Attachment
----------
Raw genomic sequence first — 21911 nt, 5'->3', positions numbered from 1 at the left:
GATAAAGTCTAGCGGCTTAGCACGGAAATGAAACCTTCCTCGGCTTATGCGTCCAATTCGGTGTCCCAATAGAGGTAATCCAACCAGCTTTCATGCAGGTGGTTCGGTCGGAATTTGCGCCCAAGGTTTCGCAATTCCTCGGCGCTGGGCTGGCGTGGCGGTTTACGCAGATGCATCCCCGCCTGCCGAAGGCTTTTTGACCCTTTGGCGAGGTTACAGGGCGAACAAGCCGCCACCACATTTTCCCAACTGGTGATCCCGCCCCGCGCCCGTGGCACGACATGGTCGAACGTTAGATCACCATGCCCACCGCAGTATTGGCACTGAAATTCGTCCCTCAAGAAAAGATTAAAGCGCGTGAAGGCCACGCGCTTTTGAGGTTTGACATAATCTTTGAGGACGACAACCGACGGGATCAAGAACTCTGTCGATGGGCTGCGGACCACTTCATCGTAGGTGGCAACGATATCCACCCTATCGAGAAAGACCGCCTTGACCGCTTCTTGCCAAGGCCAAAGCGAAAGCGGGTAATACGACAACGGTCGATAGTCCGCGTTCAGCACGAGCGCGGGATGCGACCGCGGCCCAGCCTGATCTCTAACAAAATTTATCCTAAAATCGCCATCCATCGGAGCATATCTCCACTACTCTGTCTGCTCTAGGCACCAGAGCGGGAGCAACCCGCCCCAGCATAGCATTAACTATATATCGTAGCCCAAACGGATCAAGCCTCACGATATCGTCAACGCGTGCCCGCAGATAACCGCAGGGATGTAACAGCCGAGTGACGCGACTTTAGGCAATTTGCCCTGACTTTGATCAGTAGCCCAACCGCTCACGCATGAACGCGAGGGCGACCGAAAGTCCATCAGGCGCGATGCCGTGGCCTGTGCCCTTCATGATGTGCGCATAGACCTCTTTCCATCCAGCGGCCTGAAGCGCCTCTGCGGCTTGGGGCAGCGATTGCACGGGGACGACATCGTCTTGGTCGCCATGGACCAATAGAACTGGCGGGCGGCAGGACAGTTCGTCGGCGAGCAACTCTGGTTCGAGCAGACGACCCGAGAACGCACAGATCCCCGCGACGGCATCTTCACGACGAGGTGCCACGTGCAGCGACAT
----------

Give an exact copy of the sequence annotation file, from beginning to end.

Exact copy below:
Raw genomic sequence first — 21911 nt, 5'->3', positions numbered from 1 at the left:
GATAAAGTCTAGCGGCTTAGCACGGAAATGAAACCTTCCTCGGCTTATGCGTCCAATTCGGTGTCCCAATAGAGGTAATCCAACCAGCTTTCATGCAGGTGGTTCGGTCGGAATTTGCGCCCAAGGTTTCGCAATTCCTCGGCGCTGGGCTGGCGTGGCGGTTTACGCAGATGCATCCCCGCCTGCCGAAGGCTTTTTGACCCTTTGGCGAGGTTACAGGGCGAACAAGCCGCCACCACATTTTCCCAACTGGTGATCCCGCCCCGCGCCCGTGGCACGACATGGTCGAACGTTAGATCACCATGCCCACCGCAGTATTGGCACTGAAATTCGTCCCTCAAGAAAAGATTAAAGCGCGTGAAGGCCACGCGCTTTTGAGGTTTGACATAATCTTTGAGGACGACAACCGACGGGATCAAGAACTCTGTCGATGGGCTGCGGACCACTTCATCGTAGGTGGCAACGATATCCACCCTATCGAGAAAGACCGCCTTGACCGCTTCTTGCCAAGGCCAAAGCGAAAGCGGGTAATACGACAACGGTCGATAGTCCGCGTTCAGCACGAGCGCGGGATGCGACCGCGGCCCAGCCTGATCTCTAACAAAATTTATCCTAAAATCGCCATCCATCGGAGCATATCTCCACTACTCTGTCTGCTCTAGGCACCAGAGCGGGAGCAACCCGCCCCAGCATAGCATTAACTATATATCGTAGCCCAAACGGATCAAGCCTCACGATATCGTCAACGCGTGCCCGCAGATAACCGCAGGGATGTAACAGCCGAGTGACGCGACTTTAGGCAATTTGCCCTGACTTTGATCAGTAGCCCAACCGCTCACGCATGAACGCGAGGGCGACCGAAAGTCCATCAGGCGCGATGCCGTGGCCTGTGCCCTTCATGATGTGCGCATAGACCTCTTTCCATCCAGCGGCCTGAAGCGCCTCTGCGGCTTGGGGCAGCGATTGCACGGGGACGACATCGTCTTGGTCGCCATGGACCAATAGAACTGGCGGGCGGCAGGACAGTTCGTCGGCGAGCAACTCTGGTTCGAGCAGACGACCCGAGAACGCACAGATCCCCGCGACGGCATCTTCACGACGAGGTGCCACGTGCAGCGACAT